“I never weary of great churches.
It is my favorite kind of mountain scenery.
Mankind was never so happily inspired as when it made a cathedral”
Robert Louis Stevenson
I love cathedrals. I love the majesty, the grandeur, the details.
I love visiting them and spending hours wandering around the cavernous spaces and checking out all the hidden nooks & crannies.
One cathedral that I’ve visit that really blew me away was Chester Cathedral in Chester, England.
Chester itself was nice but then I went into the cathedral – which seemed hidden away a bit down a side street. When I walked through the doors, it felt like I had stepped into a different world – I wouldn’t have been surprised to see Harry, Ron & Hermione running through the halls on their way to their History of Magic class.
History of Chester Cathedral
It’s no surprise that Chester Cathedral has seen a lot of history since being founded as a Benedictine Abbey in 1092 – that’s a long time ago! Some of the original Romanesque or Norman style of the original church can still be seen today, however the church was rebuilt in 1250 onward in the Gothic style. This process took over 275 years to complete.
Cathedrals are not only places of worship but also gathering places for local communities in times of celebration or crisis. Every time I walk into a cathedral, I always think the same thing – ‘if only these walls could talk‘.
Inside The Cathedral
I’m a sucker for those high arched ceilings and gorgeous stained glass windows that you find in many cathedrals. Chester Cathedral was no exception, but it also had these amazing mosaics on the wall, depicting famous Biblical characters, including Abraham’s wife Sarah, who I may or may not have been named after- my mum told me she just liked the name.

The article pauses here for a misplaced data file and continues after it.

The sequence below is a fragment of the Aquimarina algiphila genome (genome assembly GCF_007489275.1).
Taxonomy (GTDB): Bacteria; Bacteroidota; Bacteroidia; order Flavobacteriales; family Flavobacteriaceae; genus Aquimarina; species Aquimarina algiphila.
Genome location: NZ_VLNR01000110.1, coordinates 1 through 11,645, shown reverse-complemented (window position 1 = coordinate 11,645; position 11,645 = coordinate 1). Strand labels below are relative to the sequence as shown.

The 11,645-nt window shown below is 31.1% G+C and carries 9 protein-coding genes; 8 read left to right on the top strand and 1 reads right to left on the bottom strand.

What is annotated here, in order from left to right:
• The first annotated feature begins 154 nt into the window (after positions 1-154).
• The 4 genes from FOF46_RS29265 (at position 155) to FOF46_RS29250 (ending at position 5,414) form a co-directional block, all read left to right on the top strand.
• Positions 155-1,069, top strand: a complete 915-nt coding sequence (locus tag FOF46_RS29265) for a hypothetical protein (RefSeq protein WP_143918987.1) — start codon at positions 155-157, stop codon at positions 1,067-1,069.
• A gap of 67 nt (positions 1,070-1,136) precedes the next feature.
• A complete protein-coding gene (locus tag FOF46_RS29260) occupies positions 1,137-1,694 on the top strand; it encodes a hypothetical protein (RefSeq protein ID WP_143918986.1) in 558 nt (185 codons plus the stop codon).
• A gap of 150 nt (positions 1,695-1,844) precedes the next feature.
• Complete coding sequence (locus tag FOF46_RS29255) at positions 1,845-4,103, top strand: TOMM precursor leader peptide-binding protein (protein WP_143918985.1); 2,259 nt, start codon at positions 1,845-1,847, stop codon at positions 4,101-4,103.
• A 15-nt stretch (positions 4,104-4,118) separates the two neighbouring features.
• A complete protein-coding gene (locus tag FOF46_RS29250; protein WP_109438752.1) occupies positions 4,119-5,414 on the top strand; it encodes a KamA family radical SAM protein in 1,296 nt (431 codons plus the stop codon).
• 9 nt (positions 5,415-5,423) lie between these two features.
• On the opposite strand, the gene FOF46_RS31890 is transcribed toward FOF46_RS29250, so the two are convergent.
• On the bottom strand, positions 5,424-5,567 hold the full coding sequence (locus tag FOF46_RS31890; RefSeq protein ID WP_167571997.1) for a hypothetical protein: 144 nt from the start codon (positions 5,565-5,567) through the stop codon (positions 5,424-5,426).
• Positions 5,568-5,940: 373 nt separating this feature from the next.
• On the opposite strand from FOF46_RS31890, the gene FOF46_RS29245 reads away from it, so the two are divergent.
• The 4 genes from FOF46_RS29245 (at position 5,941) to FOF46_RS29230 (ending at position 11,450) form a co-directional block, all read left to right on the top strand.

I did a self guided tour of the Cathedral, taking in the amazing stained glass windows – including one that you probably wouldn’t associate with a place of worship, yet somehow it worked. And I did what I always do when I go to a cathedral – light a candle for my dad.. not that he was a religious person, or would particularly care, but I like doing it, it’s my own little way of having my dad with me on my travels.
I ended the tour in the cafe – it was the end of the day so the pickings were very slim but it really didn’t matter, the point was being in the huge hall that housed the cafe and taking in all the details of the room.
The Cloister Gardens
As I had been wandering around, I kept seeing this garden courtyard in the middle of the building. For the life of me, I couldn’t figure out how you got out there. Finally, as I was about to leave the cathedral, I found the right door.
Walking through the little door into the Cloister Gardens is quite the experience and I think, rather unique to Chester Cathedral. You could sit in this little garden area for hours, taking in the peace & quiet or watching as people have the same experience that you just had.
It was a really special place and seemed so much different to the dark interior of the cathedral – I mean obviously it was different but to have a space like this in the middle of the church was quite something.
Chester Cathedral is one of the favourites cathedrals I’ve had the pleasure of visiting. I loved how traditional it was but yet somehow also managed to be kind of cool and hip (if a cathedral can be classed that way).
It’s definitely a place I recommend people visiting if they’re in the area.